My final Wellcome Book Prize shortlist post is also part of the final day of the blog tour showcasing each book before the winner is announced tomorrow. ‘The Butchering Art: Joseph Lister’s Quest to Transform the Grisly World of Victorian Medicine’ by Lindsey Fitzharris is one of the titles I was particularly interested in reading when the longlist was announced in February. Although Lister is the main biographical subject of the book, ‘The Butchering Art’ also works as a more general narrative non-fiction account of the history of surgery in the mid 19th century.
It’s fair to say that the title alone is a pretty clear indicator that ‘The Butchering Art’ isn’t for the fainthearted and I can’t think of another book that evokes the stink of Victorian London and its hospitals quite so vividly as this one does. Indeed, many doctors in training at the time found the sights and smells of surgery overwhelming and, as Fitzharris dryly notes, “The profession was not for everyone” (p. 39). The book opens with a detailed account of the first amputation carried out under anaesthetic in 1846 at University College London by Robert Liston in just 28 seconds, a procedure witnessed by Lister during his studies. The minority of patients who survived invasive surgery at the time would usually succumb to postoperative infections instead. The causes of these complications were not well understood at a time when “bad air” or miasma was widely believed to spread disease and knives and other operating tools were rarely cleaned between patients.
Lister spent much of his early career in Edinburgh as an assistant to Dr James Syme, a professor of clinical surgery whose daughter, Agnes, later became Lister’s wife. His use of carbolic acid to prevent wound infection resulted in a dramatic reduction in mortality rates during and after surgery as well as significant improvement in long-term outcomes for patients. However, persuading other surgeons to adopt his methods as standard practice proved to be far more difficult. It wasn’t until Lister successfully operated on Queen Victoria to remove an abscess that his work started to be taken more seriously, and several hospitals in the United States still banned doctors from using Lister’s techniques well into the late 19th century because hand-washing was seen as an unnecessary distraction.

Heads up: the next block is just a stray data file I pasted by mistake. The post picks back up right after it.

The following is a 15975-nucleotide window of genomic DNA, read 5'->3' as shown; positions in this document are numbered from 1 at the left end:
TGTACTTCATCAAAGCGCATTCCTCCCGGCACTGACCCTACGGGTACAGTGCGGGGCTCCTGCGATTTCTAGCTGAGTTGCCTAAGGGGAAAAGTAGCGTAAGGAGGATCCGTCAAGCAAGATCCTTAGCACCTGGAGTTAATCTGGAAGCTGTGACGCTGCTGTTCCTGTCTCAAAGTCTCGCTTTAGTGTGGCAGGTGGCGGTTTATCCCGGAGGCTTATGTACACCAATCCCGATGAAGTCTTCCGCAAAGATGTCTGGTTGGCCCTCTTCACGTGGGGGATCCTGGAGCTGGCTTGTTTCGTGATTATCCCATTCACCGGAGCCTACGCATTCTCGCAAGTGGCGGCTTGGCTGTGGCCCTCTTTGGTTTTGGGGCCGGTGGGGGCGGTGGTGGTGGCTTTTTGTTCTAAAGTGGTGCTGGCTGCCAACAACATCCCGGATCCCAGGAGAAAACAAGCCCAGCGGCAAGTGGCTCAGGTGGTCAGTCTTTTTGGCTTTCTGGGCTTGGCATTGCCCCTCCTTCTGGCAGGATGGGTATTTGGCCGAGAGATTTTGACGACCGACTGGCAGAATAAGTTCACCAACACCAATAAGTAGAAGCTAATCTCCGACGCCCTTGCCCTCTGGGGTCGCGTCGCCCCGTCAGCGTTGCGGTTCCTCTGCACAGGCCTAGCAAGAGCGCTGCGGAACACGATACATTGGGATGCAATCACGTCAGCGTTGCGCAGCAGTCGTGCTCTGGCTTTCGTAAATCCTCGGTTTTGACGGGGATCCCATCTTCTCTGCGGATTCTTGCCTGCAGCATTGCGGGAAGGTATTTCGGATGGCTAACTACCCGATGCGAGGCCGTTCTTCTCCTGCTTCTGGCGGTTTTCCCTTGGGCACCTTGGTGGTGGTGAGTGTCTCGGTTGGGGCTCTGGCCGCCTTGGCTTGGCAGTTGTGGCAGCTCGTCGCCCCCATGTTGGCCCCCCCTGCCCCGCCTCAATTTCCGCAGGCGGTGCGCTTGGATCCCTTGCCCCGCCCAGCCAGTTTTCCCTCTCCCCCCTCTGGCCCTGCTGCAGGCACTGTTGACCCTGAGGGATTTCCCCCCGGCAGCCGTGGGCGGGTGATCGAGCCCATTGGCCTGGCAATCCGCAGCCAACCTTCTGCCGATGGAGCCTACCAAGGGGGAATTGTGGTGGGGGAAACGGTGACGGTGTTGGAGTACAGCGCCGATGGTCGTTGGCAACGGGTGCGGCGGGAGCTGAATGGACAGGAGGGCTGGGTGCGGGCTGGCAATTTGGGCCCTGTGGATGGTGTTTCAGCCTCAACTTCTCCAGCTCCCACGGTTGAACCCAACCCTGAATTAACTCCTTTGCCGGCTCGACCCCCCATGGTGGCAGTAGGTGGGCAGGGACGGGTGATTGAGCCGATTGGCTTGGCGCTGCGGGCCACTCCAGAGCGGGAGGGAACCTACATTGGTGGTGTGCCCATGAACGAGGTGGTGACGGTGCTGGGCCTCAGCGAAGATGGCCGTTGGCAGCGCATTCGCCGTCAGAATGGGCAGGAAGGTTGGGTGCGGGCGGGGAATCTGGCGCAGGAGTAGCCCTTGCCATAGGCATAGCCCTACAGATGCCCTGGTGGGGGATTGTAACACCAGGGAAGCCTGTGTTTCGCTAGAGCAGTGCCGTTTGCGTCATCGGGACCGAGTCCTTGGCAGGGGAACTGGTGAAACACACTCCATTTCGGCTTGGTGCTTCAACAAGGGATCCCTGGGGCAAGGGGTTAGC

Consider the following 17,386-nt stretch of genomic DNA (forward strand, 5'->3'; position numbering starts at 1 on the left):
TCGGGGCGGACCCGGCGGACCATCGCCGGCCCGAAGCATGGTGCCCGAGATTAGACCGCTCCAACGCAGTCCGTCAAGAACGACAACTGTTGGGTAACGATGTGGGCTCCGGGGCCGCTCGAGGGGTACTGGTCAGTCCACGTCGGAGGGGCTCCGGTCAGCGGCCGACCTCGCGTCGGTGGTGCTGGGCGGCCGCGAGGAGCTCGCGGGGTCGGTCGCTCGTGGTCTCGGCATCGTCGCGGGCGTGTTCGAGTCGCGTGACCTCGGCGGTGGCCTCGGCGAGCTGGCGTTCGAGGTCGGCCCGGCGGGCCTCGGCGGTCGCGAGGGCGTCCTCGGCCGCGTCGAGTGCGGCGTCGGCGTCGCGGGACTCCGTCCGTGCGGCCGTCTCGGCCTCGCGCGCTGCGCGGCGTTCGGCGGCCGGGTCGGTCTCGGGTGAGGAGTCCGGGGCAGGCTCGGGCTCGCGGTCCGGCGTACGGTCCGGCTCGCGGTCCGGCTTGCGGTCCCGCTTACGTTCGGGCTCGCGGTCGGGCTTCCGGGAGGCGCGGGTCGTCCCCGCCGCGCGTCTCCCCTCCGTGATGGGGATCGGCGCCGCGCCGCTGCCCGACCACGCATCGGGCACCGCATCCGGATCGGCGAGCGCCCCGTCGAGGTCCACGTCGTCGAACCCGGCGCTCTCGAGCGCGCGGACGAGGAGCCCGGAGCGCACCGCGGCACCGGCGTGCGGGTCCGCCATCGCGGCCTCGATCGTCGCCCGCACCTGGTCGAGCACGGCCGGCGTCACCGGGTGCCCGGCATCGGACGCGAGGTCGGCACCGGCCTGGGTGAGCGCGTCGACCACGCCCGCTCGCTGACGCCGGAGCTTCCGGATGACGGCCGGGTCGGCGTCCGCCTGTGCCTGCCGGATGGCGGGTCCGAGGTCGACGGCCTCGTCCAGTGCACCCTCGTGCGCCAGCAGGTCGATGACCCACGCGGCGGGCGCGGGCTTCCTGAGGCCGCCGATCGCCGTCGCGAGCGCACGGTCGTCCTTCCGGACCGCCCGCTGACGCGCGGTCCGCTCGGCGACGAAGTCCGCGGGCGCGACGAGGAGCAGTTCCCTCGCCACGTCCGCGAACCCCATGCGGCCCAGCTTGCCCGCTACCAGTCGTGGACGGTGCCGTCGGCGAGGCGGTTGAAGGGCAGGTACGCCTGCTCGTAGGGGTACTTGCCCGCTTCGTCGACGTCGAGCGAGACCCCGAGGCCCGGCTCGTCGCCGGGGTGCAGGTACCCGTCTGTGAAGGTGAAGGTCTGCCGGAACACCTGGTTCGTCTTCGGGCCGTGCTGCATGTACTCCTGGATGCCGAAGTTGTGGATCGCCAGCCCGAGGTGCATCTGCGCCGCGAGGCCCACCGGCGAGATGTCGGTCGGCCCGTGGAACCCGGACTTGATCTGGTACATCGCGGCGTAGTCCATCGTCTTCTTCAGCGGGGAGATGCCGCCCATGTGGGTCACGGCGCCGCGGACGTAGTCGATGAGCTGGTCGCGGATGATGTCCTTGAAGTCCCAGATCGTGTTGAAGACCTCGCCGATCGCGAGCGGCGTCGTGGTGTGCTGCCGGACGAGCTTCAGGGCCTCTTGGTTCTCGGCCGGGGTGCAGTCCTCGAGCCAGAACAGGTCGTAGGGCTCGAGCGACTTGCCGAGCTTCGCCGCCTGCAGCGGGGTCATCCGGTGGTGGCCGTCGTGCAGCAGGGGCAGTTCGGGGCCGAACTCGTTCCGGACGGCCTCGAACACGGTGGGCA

Many people will be aware of Lister’s name (through Listerine mouthwash, if nothing else) without knowing much about the man himself. Lister’s Quaker background and aversion to confrontation may not fit the stereotypical image of an egotistical surgeon, but his dogged pursuit of the real causes of infection and his efforts to educate others about how to prevent them in the face of so much opposition among his peers makes him a hero for common sense introverts everywhere. Lister doesn’t appear to have revelled in the gore of surgery as much as Fitzharris does in her writing, but her thrilling and fascinating book pays tribute to a pioneering surgeon who truly changed modern medicine forever. Many thanks to Midas PR for sending me a review copy of ‘The Butchering Art’.
Yesterday, Rebecca and I went to a talk with five of the shortlisted authors in conversation with Lisa O’Kelly at the Wellcome Collection in London (Mark O’Connell wasn’t there unfortunately). Ayobami Adebayo gave the audience an insight into sickle cell disease, Sigrid Rausing spoke about how society hasn’t decided how we should view and treat addiction while Lindsey Fitzharris described her book as “a love story between science and medicine” and confirmed that there is a film adaptation in the works. Kathryn Mannix has now retired as a palliative care consultant but is continuing to raise awareness about the issues raised in her book about what happens during a peaceful death while Meredith Wadman’s latest project about disputes over funding research that might lead to gun control sounds particularly interesting. The varied group discussion with questions from the audience touched upon a wide range of issues including medical misinformation, patient advocacy, homeopathy and ethics. I believe there are still a few tickets left for another event with the shortlisted authors at Cecil Sharp House in Camden at 3pm today if you are at a loose end in north London this afternoon, or you can read Rebecca’s account of yesterday’s event here.
Some of you will have already heard that our Wellcome Book Prize shadow panel winner is To Be a Machine by Mark O’Connell, a book which we all felt explores what it means to be human in surprising and innovative ways. The concept of transhumanism may not be widely known or understood yet, but O’Connell’s engaging and fascinating book explains the significance of the movement and its possible implications both for the distant future and how we live now.
The official winner of the Wellcome Book Prize will be announced at a ceremony at the Wellcome Library tomorrow. Good luck to all of the shortlisted authors!